Goktug Yilmaz's Reviews > Man's Search for Meaning

Man's Search for Meaning by Viktor E. Frankl
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it was ok
bookshelves: audio

3 Keys:
- “He who has a Why to live for can bear almost any How.” - Nietzsche
- “There is only one thing that I dread: not to be worthy of my sufferings.”
- People have enough to live by but nothing to live for; they have the means but no meaning.

Notes:
- Spiritual freedom—which cannot be taken away— makes life meaningful and purposeful.
- Any attempt to restore a man’s inner strength in the camp had first to succeed in showing him some future goal. He needs to see sense, aim, purpose, in his life to carry on.
- A man who becomes conscious of the responsibility he bears toward a human being who affectionately waits for him, or to an unfinished work, will never be able to throw away his life.
- If suffering is avoidable, the meaningful thing to do is to remove its cause, for unnecessary suffering is masochistic rather than heroic. If, on the other hand, one cannot change a situation that causes his suffering, he can still choose his attitude.
- Man can preserve a vestige of spiritual freedom, of independence of mind, even in the most terrible conditions of psychic and physical stress.
- Love is the ultimate and the highest goal to which man can aspire. The salvation of man is through love and in love. A man who has nothing left in this world still may know bliss, be it only for a brief moment, in the contemplation of his beloved.
- A man’s suffering is similar to the behavior of gas. If a certain quantity of gas is pumped into an empty chamber, it will fill the chamber completely and evenly, no matter how big the chamber. Thus suffering completely fills the human soul and conscious mind, no matter whether the suffering is great or little. Therefore the “size” of human suffering is absolutely relative.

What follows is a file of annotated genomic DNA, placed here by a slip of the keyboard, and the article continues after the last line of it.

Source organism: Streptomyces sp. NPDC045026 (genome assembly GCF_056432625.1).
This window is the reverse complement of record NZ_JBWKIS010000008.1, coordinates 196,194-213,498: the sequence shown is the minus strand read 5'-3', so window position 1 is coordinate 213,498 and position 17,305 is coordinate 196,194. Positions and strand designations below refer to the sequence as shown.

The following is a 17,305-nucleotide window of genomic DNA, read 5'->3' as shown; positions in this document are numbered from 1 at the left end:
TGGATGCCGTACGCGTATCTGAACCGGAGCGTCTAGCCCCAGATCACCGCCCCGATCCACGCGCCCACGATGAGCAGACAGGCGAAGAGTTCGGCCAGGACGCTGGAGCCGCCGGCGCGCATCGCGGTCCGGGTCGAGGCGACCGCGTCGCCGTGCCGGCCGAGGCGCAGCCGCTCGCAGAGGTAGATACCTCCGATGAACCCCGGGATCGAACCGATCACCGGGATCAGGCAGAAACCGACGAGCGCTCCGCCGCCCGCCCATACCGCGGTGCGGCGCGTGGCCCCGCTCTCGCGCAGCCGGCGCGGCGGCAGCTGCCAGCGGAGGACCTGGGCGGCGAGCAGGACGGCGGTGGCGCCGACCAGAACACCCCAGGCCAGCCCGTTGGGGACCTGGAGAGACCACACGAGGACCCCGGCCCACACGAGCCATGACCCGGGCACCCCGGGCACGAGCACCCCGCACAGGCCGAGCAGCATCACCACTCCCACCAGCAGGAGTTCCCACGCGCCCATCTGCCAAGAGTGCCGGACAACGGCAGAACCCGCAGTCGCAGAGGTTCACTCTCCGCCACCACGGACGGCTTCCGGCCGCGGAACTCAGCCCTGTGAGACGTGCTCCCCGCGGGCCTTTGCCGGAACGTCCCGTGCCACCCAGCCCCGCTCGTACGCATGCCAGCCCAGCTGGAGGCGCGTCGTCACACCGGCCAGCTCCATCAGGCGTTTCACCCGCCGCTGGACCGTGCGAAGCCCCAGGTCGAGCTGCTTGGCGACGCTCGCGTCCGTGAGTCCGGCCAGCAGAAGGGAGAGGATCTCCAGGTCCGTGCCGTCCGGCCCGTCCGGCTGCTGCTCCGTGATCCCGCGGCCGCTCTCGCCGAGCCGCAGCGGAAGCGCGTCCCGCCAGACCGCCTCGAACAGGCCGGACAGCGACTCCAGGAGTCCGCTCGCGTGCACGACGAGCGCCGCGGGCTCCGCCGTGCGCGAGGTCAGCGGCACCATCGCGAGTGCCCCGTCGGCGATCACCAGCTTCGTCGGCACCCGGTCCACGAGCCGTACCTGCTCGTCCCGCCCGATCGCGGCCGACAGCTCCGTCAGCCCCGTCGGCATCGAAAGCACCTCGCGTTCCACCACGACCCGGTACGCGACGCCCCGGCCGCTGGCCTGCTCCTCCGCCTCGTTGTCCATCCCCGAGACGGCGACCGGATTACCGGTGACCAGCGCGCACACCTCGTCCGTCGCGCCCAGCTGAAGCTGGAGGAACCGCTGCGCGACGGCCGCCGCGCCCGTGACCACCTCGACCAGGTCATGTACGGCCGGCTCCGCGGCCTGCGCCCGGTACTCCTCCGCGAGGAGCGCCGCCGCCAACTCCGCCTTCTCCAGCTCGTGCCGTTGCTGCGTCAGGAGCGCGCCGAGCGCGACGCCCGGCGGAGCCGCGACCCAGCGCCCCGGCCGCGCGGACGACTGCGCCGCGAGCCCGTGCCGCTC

- Don’t aim at success—the more you aim at it and make it a target, the more you are going to miss it. For success, like happiness, cannot be pursued; it must ensue, and it only does so as the unintended side-effect of one’s dedication to a cause greater than oneself or as the by-product of one’s surrender to a person other than oneself. Happiness must happen, and the same holds for success: you have to let it happen by not caring about it. I want you to listen to what your conscience commands you to do and go on to carry it out to the best of your knowledge. Then you will live to see that in the long run—in the long run, I say!—success will follow you precisely because you had forgotten to think of it.

Logotherapy:
- Focuses on the meaning of human existence as well as on man’s search for such a meaning. Striving to find a meaning in one’s life is the primary motivational force in man.
- What man needs is not a tensionless state but rather the striving and struggling for a worthwhile goal, a freely chosen task.
- In the modern age, no instinct tells man what he has to do, and no tradition tells him what he ought to do; sometimes he does not even know what he wishes to do. Instead, he either wishes to do what other people do (conformism) or he does what other people wish him to do (totalitarianism).